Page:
Scrum Masters, you are all coaches!

Updated: Jan 6, 2021



You only need to read the Scrum Guide [1] to realize that the Scrum Master role is a coaching role. It involves coaching the Product Owner, the team and the organization.


Sadly, in many organizations, there is a growing separation between Agile coaches and Scrum Masters. This separation limits opportunities for Scrum Masters to coach. Agile Coaches' value comes from their extensive experience and knowledge of multiple Agile frameworks, organizational theory, and change management. Agile coaches are also extremely valuable during the initial stages of an Agile adoption. At these early stages, Scrum Masters may not even exist in the organization. Once experienced Scrum Masters are established, they can become the coaches because they also possess the desired coaching skill set.


Lyssa Adkins states in a podcast from Agile 2018 [2] that the concept of Agile coaches has become superior to that of Scrum Masters. Some organizations have started to see Scrum Masters as second-order citizens, as administrative order takers. The emerging belief is that Agile coaches are the only ones who can help with complicated issues. Examples of these issues include conflict management, inception and release planning workshops, and coaching executives to support an Agile adoption. In reality, and as stated in the Scrum guide, all those activities are the responsibility of Scrum Masters.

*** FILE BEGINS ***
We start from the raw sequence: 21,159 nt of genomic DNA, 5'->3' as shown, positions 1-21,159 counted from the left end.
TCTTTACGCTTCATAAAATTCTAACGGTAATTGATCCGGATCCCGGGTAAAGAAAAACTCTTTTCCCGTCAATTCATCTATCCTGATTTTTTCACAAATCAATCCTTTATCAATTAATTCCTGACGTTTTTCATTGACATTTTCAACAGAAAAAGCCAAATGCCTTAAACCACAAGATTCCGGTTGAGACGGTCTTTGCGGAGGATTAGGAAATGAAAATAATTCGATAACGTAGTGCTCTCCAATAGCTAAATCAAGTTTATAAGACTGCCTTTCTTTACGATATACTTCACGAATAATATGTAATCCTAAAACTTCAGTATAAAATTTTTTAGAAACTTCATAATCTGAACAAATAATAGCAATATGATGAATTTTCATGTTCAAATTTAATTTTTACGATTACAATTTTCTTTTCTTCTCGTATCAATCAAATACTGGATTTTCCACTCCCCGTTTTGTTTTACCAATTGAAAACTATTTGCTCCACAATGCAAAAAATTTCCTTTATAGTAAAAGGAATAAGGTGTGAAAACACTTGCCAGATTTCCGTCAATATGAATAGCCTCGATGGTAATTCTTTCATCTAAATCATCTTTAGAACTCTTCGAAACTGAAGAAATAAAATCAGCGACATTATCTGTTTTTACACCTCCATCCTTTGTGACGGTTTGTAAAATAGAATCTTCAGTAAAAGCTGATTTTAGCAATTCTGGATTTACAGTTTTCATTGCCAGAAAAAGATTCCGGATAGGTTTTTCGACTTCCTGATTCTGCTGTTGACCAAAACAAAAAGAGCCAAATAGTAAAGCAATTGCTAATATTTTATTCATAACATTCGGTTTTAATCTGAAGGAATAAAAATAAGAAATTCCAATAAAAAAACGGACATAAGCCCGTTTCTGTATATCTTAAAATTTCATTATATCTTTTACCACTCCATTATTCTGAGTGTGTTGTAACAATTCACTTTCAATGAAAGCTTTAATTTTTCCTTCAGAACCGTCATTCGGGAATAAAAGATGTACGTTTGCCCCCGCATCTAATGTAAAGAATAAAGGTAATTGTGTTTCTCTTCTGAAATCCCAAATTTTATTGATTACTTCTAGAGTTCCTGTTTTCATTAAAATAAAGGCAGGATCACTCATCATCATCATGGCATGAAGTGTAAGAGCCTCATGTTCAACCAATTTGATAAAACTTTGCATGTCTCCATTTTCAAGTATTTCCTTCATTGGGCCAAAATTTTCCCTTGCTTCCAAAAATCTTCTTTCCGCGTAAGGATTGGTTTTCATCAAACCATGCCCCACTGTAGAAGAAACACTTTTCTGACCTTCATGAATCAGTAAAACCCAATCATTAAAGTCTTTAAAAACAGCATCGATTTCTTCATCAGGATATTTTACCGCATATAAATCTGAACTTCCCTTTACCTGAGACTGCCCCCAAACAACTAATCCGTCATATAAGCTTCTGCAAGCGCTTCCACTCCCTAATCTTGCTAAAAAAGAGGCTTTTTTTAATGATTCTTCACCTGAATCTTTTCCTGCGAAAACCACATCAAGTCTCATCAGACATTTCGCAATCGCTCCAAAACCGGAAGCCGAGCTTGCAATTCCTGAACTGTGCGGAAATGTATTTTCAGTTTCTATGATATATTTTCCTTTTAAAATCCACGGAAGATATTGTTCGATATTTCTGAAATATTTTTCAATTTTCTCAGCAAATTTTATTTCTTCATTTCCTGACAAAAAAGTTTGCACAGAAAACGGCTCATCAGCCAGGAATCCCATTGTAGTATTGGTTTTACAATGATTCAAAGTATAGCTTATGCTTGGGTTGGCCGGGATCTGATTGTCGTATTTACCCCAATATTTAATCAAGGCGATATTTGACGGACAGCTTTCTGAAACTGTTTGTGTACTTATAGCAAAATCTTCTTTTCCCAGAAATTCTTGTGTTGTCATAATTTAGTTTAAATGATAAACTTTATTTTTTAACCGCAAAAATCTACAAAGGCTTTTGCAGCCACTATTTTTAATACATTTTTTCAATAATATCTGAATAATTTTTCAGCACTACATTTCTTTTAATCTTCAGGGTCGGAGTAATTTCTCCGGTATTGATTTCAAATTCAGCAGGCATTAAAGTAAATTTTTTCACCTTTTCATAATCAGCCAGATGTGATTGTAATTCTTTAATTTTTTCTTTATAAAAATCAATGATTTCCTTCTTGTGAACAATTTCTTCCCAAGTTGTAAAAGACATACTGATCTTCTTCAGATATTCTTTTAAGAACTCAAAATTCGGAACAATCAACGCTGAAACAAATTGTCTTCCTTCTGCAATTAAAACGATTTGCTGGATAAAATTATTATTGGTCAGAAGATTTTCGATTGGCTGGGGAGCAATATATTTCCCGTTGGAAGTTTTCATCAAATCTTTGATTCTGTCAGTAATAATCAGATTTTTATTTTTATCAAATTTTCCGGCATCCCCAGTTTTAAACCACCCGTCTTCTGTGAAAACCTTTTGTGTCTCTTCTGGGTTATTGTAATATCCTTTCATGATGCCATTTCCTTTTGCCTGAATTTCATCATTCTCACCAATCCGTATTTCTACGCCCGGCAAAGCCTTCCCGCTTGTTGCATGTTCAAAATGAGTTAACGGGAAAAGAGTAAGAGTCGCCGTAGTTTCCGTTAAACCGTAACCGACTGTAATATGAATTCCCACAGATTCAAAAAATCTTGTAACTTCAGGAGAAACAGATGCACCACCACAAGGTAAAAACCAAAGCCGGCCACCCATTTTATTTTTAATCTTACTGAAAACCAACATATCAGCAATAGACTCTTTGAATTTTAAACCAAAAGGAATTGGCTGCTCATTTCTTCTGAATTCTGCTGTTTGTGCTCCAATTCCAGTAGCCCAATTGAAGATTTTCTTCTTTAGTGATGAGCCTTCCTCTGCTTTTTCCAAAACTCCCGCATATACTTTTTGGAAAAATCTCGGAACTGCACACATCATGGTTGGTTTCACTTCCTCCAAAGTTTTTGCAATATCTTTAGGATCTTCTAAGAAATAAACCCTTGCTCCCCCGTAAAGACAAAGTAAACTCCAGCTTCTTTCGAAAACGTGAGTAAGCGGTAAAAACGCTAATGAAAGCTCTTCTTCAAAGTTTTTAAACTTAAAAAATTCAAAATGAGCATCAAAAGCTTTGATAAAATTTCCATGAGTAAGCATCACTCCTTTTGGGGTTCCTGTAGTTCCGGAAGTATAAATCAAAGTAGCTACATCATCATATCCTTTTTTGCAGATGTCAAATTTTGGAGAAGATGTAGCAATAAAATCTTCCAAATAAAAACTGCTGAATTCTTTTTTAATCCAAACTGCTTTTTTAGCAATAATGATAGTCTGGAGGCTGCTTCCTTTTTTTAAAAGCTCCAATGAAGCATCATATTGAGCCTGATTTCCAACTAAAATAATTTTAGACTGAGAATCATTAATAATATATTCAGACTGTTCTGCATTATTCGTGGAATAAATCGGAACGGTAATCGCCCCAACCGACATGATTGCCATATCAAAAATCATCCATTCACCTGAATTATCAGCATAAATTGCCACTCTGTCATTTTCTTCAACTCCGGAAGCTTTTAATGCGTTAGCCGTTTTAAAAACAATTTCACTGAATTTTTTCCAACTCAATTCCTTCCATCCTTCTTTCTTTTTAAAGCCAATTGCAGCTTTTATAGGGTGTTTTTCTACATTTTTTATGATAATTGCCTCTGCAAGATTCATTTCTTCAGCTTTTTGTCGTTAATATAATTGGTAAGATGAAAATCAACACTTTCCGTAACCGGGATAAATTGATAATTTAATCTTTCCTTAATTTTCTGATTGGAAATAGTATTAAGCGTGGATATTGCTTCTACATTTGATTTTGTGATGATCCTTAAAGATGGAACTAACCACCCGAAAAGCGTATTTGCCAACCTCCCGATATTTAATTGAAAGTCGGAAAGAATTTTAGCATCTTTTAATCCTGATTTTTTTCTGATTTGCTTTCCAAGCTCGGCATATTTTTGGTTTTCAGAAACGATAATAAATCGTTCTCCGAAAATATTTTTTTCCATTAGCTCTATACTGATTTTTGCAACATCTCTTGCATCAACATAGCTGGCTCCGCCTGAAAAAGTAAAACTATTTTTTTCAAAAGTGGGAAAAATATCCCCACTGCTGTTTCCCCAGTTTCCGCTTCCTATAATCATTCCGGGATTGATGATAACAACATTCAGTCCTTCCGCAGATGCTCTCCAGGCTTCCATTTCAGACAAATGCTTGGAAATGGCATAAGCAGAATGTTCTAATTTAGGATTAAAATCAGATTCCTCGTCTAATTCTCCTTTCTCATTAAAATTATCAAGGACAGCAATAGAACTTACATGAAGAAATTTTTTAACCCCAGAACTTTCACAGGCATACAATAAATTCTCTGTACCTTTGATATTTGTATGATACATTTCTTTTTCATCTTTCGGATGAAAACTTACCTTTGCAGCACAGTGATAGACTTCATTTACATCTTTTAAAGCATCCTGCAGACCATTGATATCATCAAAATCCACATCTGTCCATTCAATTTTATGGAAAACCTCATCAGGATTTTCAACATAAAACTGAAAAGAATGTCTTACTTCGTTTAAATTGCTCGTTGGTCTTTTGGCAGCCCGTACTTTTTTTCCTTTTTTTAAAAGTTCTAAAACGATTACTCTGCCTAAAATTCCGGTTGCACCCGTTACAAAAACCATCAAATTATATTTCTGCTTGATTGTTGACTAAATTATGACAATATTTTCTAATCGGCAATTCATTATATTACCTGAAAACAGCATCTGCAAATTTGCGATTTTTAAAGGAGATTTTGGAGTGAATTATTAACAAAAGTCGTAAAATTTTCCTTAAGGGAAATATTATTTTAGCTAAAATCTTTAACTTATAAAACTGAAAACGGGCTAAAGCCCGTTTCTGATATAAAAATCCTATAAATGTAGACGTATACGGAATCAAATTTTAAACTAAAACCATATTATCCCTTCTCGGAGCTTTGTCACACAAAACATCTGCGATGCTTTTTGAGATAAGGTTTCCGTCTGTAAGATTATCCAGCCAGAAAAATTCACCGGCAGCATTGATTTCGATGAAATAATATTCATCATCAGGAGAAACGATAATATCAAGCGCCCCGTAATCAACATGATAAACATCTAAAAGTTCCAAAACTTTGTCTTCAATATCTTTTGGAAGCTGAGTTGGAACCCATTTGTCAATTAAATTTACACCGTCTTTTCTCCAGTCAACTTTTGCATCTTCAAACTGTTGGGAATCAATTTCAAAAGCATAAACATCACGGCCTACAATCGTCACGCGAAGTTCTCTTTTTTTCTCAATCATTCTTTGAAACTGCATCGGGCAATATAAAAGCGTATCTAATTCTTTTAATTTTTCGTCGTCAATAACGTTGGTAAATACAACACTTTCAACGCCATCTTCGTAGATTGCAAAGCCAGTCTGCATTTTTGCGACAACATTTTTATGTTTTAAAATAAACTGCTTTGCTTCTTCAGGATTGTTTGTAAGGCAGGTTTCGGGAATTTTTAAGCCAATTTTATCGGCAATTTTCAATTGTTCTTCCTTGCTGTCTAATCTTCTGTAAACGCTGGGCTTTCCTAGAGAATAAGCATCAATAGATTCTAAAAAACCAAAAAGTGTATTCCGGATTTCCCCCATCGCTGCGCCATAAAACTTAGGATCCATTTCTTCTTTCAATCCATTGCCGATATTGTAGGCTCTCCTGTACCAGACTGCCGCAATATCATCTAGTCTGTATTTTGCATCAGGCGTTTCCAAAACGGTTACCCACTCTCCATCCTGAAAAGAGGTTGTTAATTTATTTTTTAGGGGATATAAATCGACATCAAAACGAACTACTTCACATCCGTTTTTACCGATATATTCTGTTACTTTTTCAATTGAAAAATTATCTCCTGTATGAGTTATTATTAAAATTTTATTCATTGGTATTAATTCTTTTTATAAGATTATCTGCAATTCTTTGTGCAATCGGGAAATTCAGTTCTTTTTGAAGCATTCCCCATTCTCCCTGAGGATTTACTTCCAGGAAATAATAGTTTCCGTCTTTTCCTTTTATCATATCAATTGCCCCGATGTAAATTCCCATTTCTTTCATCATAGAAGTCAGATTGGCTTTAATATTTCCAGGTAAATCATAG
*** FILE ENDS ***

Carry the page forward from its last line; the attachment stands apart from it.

Part of the problem is that many organizations are yet to see the value of full-time Scrum Masters. One "optimization" I often see attempted is to combine the role of a Scrum Master with another function in the team (tester, developer, user research, etc.). With limited and divided time, Scrum Masters can only do the most basic tasks of their role. Tasks that these Scrum Masters don't have time to do become a gap that organizations think they need to fill by bringing in an Agile coach.


Another common problem happens when organizations assign a Scrum Master to multiple teams. Scrum Masters in this situation risk spending a large part of their time scheduling and attending Scrum events for both teams.


With little to no time left for Scrum Masters to coach their teams and Product Owners, organizations risk losing agility as those teams potentially revert to more traditional ways of working and thinking. Teams might also develop practices that do not align with Agile principles and values. The process weakens when Scrum Masters are absent. There needs to be someone in a team that continuously nurtures the Agile mindset.


In the situations described above, organizations may think of bringing in an Agile coach to do the work Scrum Masters can't do. But what would happen if Scrum Masters were allowed to dedicate all their time and energy to the team, the product owner and the organization?


Coaching is typically an underdeveloped skill in the competencies of Scrum Masters and even Agile Coaches. Over the years, I have interacted with many Scrum Masters and Agile coaches, and often I come across great mentors and advisors. Not as often, though, do I meet someone who is a great coach. Often, I have observed Agile coaches and Scrum Masters do not clearly understand what coaching is and how it differs from mentoring and advising.


Lyssa Adkins also states in her podcast that "there is a marked difference between people who have put in the effort to build deep and wide coaching competency and those who have not done so. Organizations are becoming more discerning about who they engage in the Agile coaching role".


What is coaching, anyway?

“You cannot teach a man anything; you can only help him find it within himself” - Galileo Galilei.


Coaching is not a regulated field and there are many coaching definitions. Here are a few: